Once an interim order is granted, it will be in place until the matter is finally settled.

Dispute Resolution

Property Matters

The court may direct the parties to engage in a conciliation conference or privately funded mediation. This provides the parties with the chance to negotiate and reach an agreement, or to narrow the issues in dispute with the assistance of the Judicial Registrar, mediator or legal representative.

If an agreement is reached, then consent orders can be made, and the matter finalised.

If an agreement cannot be reached, then the Court will make further procedural directions to prepare for the final hearing. For instance, it may be the case that an updated valuation report of the property will need to be obtained.

Parenting Matters

The court may direct the parties to engage in a child dispute resolution conference. This is where the parties meet with a Court Child Expert to discuss the issues and reach an agreement. A report will be prepared summarising any issues in dispute as well as make recommendations on how the matter should proceed. For example, the Court Child Expert may recommend that an Independent Children’s Lawyer be appointed to represent the child and their interest if there are welfare concerns.

Family Report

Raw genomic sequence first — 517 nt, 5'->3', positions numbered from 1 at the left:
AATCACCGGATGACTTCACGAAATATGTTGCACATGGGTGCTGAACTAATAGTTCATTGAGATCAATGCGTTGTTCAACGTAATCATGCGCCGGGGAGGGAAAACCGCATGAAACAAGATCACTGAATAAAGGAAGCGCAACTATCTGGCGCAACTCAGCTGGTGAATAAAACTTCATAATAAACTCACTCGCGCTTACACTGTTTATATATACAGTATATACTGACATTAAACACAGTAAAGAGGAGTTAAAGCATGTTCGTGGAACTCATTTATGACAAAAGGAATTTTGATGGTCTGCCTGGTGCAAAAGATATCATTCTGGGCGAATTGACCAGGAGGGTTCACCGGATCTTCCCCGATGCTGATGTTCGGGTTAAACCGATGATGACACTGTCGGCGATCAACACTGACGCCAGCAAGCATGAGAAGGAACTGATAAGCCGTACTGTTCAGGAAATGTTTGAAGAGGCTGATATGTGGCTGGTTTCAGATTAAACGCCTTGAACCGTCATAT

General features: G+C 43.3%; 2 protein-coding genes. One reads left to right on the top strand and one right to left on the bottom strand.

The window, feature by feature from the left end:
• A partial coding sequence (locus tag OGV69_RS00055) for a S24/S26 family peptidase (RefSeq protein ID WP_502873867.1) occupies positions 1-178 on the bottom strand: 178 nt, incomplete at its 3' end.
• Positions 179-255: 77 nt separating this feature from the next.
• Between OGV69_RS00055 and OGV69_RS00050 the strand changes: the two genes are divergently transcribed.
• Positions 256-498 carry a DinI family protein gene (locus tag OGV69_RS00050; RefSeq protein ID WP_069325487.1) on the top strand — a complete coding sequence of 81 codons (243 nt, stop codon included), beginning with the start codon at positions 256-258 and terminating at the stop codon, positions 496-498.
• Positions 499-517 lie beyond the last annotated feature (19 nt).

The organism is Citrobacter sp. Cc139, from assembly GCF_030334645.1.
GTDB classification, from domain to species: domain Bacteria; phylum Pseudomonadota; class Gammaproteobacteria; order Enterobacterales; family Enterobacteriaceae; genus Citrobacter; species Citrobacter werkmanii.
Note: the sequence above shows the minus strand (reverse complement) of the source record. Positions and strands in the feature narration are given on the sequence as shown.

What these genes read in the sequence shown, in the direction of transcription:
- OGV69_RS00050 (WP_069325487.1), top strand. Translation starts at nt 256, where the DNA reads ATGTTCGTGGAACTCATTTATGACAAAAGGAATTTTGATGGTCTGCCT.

For parenting matters, before it proceeds to a final hearing, a Family Consultant Report will need to be done. This is where the parties and the children (depending on their age) are interviewed by a Family Consultant or a psychiatrist. A report is then prepared, with recommendations on the final orders the Judge should make.

Compliance and Readiness Hearing

If dispute resolution has not been successful, then a compliance and readiness hearing will be conducted to ensure that the parties have complied with all directions and orders so that the matter is ready to proceed to a final hearing before a Judge.

Final Hearing

The final hearing is where each party presents their case before the Judge. Only 3% of cases proceed to a final hearing. For the cases that do proceed to a final hearing, a few years will likely have passed since the application was first brought before the court. A final hearing can be listed for 1-5 days depending on the complexity of the matter.

At the final hearing, each party will give an opening address, give evidence, and present their submissions to the court. Witnesses may be presented, and parties may be cross-examined. The judge generally will not make a decision on the day and will usually take approximately three months to make a final decision.

We assist our clients to settle out of court wherever possible. However, when litigation is required, our experienced family lawyers will fiercely advocate for you. Talk to us today for a FREE 15-minute family law consultation by calling 1300 111 835 or via email at enquiries@thefamilylawyer.com.au we look forward to helping you achieve a better outcome

Author:

Brianna Mardones

Brianna Mardones

Family Lawyer